NYACK, N.Y. -- For the second time in recent weeks, a Rockland County District has removed a video teaching tool from a social studies class that depicts Jews in a derogatory light.
Nyack Schools Superintendent James Montesano on Tuesday informed district parents via email that sixth-grade students at the middle school had viewed two videos in mid December that "displayed historically inaccurate information and misrepresentation of the nature of Judaism."
The videos were made available to students as an optional classroom resource in a unit of study designed to teach students the principles of religious freedom.
Administrators and teaching staff met on Monday with representatives of the Jewish Federation of Rockland County, the Anti-Defamation League, Rabbi Ariel Russo of Congregation Sons of Israel and Rabbi Reuben Modek of Hebrew Learning Circles.
This latest incident comes on the heels of an uproar over a video shown at Clarkstown South High School that portrayed Jews as aggressors, as warriors, and as callous members of society during the Roman era.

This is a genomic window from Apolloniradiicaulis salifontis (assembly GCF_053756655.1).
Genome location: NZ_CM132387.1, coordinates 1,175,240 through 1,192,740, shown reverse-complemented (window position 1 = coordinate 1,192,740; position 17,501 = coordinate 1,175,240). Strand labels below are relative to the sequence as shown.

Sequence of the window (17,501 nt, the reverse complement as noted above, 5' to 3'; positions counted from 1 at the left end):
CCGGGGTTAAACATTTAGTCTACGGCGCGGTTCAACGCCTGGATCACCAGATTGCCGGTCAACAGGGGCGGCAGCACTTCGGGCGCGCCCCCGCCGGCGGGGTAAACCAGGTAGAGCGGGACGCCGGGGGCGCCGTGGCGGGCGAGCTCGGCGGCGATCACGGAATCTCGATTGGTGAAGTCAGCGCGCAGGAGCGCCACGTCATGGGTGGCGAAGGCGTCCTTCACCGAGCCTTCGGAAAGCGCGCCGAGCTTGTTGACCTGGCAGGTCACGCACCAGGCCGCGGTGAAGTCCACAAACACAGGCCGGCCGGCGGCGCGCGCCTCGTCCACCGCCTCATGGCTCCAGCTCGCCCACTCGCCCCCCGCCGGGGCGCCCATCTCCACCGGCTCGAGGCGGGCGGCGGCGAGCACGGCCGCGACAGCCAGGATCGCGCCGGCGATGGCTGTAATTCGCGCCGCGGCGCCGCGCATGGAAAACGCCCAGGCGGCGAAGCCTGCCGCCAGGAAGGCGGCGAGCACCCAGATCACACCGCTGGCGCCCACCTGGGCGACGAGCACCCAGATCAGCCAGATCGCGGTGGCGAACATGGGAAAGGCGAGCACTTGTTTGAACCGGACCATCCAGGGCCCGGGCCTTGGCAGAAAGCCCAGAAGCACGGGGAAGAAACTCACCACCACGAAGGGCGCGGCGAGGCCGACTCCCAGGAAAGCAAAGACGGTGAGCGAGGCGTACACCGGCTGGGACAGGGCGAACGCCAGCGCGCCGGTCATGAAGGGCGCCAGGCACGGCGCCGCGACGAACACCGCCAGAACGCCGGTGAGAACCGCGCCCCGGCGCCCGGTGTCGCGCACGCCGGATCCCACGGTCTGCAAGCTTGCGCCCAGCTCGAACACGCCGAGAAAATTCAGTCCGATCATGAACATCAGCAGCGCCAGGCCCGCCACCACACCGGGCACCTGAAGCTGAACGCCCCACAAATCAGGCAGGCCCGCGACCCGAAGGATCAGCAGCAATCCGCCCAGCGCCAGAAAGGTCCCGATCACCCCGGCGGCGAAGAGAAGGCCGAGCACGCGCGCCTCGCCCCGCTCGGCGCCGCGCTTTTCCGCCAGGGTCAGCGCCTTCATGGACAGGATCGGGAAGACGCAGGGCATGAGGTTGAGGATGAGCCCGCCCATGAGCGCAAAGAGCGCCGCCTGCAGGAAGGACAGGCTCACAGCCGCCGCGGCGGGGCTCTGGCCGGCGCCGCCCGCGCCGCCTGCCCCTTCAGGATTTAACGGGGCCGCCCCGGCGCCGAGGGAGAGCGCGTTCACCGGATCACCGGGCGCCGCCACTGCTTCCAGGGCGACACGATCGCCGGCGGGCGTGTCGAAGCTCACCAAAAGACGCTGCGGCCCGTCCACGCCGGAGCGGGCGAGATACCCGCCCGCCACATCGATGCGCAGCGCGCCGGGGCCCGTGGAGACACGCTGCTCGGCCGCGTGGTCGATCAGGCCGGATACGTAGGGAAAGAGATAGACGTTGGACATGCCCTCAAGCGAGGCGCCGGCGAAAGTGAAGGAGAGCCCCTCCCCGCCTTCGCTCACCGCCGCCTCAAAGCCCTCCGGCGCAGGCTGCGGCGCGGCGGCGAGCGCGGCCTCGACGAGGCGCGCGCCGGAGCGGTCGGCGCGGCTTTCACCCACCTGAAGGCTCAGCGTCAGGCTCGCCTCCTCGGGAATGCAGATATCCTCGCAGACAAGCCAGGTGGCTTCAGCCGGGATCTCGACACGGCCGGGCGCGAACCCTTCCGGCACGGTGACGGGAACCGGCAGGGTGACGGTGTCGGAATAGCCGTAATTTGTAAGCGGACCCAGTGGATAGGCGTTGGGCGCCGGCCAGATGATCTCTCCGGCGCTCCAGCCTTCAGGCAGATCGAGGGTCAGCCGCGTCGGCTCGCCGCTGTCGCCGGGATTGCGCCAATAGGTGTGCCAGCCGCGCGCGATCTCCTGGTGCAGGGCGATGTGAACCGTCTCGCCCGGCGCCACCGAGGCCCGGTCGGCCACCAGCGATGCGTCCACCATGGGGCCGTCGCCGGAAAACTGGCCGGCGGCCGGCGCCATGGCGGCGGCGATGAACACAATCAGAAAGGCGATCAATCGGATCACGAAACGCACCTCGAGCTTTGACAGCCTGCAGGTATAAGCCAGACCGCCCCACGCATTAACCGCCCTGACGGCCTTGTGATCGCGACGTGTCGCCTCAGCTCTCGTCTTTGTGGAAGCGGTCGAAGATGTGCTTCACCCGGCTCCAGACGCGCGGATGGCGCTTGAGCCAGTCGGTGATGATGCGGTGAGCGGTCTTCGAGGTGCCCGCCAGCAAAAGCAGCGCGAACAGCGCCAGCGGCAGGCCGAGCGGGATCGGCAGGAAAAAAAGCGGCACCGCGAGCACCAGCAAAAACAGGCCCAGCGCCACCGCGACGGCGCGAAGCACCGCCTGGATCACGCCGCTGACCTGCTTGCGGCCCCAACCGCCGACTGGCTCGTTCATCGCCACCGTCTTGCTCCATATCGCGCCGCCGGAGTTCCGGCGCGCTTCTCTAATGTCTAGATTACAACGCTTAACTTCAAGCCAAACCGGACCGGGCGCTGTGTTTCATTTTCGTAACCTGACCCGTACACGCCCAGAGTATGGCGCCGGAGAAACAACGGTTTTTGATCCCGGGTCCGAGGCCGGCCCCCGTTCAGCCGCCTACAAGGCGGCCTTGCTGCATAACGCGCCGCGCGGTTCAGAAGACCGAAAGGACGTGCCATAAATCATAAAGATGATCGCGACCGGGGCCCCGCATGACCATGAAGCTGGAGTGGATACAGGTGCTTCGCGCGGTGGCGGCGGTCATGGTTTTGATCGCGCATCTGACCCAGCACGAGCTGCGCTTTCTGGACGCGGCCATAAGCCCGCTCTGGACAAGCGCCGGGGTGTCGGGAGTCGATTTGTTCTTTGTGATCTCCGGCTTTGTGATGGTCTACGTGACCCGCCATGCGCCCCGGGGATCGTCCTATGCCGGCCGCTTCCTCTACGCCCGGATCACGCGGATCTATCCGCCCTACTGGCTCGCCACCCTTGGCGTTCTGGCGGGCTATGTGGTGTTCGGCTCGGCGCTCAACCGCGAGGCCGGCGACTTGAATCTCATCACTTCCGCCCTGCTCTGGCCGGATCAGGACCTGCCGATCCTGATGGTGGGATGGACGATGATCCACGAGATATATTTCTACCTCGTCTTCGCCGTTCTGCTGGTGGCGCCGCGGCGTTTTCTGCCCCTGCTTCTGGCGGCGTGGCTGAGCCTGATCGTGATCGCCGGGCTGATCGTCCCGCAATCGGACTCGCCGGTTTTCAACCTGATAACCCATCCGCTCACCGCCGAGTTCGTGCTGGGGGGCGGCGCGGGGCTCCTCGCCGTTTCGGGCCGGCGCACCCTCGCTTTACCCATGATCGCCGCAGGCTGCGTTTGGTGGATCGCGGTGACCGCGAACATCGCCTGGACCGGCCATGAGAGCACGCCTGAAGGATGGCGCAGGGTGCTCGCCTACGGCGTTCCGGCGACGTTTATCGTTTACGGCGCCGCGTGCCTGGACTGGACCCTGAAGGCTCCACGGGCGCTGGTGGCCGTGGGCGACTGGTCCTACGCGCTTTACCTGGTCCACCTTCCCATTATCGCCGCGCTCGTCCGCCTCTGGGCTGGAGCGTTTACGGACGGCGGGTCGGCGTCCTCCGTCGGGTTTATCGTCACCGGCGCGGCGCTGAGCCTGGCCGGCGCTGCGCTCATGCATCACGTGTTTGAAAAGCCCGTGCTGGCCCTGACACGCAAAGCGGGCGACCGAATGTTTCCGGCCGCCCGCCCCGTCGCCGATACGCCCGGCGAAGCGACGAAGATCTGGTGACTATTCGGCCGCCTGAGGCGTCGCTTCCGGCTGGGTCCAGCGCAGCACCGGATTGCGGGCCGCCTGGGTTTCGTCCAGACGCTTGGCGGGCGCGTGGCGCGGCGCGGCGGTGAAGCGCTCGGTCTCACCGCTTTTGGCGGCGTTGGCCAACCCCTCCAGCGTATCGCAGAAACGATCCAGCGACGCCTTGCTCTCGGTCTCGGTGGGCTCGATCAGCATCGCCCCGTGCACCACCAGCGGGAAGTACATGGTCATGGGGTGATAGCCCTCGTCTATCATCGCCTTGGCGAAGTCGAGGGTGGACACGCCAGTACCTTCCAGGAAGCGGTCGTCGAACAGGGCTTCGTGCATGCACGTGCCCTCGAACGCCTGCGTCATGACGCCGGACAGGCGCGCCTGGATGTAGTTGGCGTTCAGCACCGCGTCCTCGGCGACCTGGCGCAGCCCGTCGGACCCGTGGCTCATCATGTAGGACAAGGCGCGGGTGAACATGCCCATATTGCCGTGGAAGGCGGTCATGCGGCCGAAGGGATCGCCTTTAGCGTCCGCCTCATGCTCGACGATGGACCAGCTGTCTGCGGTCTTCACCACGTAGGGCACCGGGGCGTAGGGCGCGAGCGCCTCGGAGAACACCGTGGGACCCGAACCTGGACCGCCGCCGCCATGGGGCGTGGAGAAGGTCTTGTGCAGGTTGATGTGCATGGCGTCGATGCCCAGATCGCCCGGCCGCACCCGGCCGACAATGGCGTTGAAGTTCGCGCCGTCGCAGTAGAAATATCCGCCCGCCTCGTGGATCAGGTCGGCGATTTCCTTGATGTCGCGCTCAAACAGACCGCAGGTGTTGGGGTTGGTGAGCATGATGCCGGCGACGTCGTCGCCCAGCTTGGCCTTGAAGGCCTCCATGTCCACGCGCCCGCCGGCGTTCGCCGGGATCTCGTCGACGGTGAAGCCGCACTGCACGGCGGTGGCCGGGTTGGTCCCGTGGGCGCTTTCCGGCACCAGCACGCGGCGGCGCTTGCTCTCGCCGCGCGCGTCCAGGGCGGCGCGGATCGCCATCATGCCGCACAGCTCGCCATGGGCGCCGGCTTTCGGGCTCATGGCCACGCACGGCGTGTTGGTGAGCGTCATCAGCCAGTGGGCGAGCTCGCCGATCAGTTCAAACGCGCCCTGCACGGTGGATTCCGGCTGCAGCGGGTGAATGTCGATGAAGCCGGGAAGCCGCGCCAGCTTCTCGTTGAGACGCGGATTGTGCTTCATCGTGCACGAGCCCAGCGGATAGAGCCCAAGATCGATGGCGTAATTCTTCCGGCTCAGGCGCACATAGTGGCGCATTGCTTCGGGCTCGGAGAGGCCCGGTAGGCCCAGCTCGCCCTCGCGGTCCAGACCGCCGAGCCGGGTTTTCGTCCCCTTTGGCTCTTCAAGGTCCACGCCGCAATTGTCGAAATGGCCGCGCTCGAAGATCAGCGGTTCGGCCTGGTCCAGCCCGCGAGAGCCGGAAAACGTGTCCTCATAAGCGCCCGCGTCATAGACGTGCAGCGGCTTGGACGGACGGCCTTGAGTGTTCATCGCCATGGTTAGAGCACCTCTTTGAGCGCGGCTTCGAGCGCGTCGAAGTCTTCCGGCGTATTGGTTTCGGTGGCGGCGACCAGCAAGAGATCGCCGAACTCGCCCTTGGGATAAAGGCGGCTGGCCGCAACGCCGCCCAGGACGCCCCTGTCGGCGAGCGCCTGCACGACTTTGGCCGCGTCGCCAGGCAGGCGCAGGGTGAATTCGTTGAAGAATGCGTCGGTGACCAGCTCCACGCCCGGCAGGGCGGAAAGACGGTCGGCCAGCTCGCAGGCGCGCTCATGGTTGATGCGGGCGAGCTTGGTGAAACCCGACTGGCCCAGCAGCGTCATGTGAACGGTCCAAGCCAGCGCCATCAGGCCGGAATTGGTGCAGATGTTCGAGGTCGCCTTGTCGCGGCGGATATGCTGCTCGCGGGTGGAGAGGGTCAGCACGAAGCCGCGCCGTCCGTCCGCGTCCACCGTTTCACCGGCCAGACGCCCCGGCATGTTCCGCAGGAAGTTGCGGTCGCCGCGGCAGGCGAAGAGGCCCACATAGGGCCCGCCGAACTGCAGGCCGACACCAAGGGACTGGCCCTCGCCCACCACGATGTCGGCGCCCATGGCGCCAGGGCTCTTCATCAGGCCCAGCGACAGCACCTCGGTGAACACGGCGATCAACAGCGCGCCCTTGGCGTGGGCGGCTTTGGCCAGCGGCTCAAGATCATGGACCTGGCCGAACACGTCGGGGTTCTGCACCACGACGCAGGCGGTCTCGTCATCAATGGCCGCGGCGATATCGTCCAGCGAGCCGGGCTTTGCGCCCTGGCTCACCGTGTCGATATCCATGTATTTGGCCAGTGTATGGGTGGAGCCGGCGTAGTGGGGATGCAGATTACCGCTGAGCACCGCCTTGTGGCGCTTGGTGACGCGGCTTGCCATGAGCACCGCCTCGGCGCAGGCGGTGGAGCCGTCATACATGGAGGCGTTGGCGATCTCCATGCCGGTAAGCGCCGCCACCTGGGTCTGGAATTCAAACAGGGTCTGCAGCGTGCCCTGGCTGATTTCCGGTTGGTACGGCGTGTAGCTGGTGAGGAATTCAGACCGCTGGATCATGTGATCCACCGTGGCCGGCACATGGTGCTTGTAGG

The incident garnered criticism from Rockland's Jewish leaders and from the Anti-Defamation League in New York City.
In a letter of apology, Principal Debra Tarantino wrote “The video depicted Judaism in a demeaning and historically inaccurate way. Although this was not the intent of the teacher in designing the lesson, my administrative team agrees the choice to show this video was inappropriate.”
Montesano said the video shown in Nyack was not the same one Clarkstown students viewed. To parents he wrote, "Nyack Board of Education, administrators, and teachers extend our deepest apologies to our students, families and community."
He said he is trying to have the videos removed from the company's offerings.
"We will continue the work of developing our curricula and vetting supporting services," said Montesano.
Assemblyman Kenneth P. Zebrowski on Wednesday sent a letter directly to study.com, asking the company to review its content for accuracy and appropriateness. "Broad, inaccurate and insensitive generalizations should not be anywhere near a classroom. Until study.com engages in this type of review, I call on all New York School Districts to cease utilizing this resource. In addition, proper protocols must be installed by our districts to ensure accuracy and appropriateness of outside material.”
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